Breast cancer research and treatment 2017 04 26() doi 10.1007/s10549-017-4259-8
Hepatitis C virus (HCV) is one of the major pathogens of chronic viral hepatitis, and approximately 38 million patients are infected with HCV in China. However, little information is available on the effect of HCV infection during chemotherapy for breast cancer and the impact of HCV infection on the toxicity of chemotherapy and targeted therapy.
We performed a retrospective survey of 835 patients who were diagnosed with breast cancer between January 2010 and December 2015 at our institution. All patients had been screened for HCV infection at the time of breast cancer diagnosis. We retrospectively investigated the toxicities of chemotherapy and the changes in HCV load based on a review of the medical records.
A total of 21 patients with positive anti-HCV antibody tests received chemotherapy. The median patient age was 46.3 ± 11.2 years. Four (19.0%) patients exhibited abnormal liver function at baseline. The morbidity of abnormal liver function at baseline was higher in HCV-infected patients (19.0% vs. 0, P = 0.000). Four patients received trastuzumab therapy. Five (23.8%) patients who received chemotherapy developed hepatitis. No patients presented with HCV reactivation. The morbidity of hepatitis and the rate of disruption of chemotherapy were not significantly different between breast cancer patients without HCV infection and those with HCV infection (23.8 vs. 14.2% P = 0.342, 9.5 vs. 5.0% P = 0.619, respectively).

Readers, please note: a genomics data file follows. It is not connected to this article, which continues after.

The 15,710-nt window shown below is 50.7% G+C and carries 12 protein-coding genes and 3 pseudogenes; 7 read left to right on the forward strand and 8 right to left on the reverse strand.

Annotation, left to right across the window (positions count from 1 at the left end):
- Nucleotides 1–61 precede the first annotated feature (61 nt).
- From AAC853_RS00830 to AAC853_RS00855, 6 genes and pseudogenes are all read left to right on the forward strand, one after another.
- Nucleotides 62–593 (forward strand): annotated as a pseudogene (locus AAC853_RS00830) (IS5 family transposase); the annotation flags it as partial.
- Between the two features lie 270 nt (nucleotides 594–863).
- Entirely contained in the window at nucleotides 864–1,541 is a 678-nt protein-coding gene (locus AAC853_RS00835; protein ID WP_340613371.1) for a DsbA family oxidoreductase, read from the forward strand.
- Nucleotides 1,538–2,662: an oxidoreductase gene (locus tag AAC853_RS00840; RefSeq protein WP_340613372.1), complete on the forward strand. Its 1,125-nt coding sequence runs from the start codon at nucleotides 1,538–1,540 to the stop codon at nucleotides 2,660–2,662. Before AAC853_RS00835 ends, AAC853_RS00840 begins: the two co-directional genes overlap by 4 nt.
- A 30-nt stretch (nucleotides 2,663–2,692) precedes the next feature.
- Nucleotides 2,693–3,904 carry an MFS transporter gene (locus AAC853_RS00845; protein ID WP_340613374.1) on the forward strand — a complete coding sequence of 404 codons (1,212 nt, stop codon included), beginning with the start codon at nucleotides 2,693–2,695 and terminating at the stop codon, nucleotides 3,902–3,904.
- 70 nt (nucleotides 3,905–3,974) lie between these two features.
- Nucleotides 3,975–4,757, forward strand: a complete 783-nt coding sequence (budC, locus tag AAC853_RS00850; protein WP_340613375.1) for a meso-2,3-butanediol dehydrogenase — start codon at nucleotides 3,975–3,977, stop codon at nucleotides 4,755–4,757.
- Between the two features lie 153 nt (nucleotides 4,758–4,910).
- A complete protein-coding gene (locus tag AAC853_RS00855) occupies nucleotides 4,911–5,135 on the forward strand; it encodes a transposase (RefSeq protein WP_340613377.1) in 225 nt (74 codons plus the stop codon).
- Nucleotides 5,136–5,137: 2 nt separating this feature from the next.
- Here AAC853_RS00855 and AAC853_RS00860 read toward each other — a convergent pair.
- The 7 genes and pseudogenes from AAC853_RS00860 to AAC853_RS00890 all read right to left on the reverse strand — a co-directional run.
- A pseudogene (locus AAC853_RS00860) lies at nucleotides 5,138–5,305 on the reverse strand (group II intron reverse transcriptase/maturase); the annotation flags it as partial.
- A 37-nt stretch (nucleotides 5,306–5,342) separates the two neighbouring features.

HCV infection had no adverse impact on chemotherapy in breast cancer patients. However, consulting a gastroenterologist and closely monitoring liver function during the course of chemotherapy may benefit patients.